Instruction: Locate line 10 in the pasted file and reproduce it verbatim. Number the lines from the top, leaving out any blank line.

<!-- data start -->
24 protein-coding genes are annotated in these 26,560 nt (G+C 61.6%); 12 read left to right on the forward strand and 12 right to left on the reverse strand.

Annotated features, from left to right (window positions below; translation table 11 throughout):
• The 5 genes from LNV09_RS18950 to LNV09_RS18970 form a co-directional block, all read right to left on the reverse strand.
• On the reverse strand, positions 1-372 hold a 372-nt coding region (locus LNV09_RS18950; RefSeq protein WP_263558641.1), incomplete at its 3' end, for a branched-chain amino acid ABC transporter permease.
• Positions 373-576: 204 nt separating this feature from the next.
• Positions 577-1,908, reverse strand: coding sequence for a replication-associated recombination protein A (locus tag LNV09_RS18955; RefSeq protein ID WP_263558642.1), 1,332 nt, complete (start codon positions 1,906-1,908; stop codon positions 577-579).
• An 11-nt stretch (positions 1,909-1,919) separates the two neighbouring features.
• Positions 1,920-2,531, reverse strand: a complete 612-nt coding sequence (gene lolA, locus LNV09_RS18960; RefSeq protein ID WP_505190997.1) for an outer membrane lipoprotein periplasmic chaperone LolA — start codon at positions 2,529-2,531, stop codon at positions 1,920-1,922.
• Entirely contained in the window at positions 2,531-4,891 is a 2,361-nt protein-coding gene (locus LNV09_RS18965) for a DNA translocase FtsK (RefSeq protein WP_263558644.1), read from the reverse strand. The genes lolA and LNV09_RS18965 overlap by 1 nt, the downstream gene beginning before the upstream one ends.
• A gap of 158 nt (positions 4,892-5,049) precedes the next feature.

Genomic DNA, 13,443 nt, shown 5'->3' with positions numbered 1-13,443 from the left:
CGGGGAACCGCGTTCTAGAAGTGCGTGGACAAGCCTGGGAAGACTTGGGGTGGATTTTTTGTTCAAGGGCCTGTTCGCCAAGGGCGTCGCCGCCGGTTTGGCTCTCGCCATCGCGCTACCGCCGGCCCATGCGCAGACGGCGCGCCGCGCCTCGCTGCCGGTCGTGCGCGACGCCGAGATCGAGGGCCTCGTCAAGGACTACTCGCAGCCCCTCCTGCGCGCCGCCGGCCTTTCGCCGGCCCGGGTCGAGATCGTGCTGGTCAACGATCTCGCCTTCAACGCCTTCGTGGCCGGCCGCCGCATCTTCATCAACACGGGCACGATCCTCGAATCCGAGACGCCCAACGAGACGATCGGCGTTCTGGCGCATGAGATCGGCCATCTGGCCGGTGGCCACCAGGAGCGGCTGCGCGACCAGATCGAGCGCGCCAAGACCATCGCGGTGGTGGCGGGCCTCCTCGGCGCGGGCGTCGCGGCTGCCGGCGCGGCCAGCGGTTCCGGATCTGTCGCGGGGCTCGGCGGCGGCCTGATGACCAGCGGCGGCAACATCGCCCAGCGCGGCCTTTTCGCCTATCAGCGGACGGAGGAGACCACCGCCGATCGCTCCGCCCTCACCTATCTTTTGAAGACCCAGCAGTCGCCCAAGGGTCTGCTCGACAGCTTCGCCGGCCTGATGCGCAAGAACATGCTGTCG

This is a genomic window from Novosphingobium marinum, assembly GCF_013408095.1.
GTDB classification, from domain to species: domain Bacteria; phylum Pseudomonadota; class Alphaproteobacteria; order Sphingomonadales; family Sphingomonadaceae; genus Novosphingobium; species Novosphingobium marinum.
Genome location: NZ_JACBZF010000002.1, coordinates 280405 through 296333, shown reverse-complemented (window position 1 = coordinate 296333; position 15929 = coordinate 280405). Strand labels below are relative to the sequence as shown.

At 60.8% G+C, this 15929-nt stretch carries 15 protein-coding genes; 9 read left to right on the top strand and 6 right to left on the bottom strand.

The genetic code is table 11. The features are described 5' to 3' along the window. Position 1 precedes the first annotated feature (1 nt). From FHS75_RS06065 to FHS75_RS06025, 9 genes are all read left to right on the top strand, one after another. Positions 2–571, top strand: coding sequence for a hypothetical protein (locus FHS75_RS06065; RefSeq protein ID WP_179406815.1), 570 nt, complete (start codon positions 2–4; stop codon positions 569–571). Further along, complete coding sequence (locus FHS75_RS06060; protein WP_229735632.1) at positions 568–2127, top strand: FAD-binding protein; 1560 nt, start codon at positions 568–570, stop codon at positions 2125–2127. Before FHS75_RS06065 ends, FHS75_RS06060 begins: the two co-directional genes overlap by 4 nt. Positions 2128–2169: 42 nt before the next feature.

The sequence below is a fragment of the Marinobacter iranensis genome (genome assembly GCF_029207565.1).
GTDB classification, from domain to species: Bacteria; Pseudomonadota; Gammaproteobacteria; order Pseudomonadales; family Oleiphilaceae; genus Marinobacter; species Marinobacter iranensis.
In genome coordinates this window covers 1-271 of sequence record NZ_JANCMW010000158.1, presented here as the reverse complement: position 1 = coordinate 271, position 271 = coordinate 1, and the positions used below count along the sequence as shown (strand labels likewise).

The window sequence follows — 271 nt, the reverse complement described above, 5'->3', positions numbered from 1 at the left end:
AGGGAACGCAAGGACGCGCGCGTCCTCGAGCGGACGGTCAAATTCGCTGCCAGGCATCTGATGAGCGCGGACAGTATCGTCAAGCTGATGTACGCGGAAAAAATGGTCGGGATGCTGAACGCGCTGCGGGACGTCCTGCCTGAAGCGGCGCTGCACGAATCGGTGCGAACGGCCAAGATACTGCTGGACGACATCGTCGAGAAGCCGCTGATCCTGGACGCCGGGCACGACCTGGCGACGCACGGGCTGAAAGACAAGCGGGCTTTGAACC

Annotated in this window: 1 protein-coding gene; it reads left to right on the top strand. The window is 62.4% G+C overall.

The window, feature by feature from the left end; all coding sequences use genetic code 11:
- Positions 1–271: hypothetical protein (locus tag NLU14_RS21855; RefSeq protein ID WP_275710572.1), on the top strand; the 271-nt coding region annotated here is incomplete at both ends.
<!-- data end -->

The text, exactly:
• A gap of 158 nt (positions 4,892-5,049) precedes the next feature.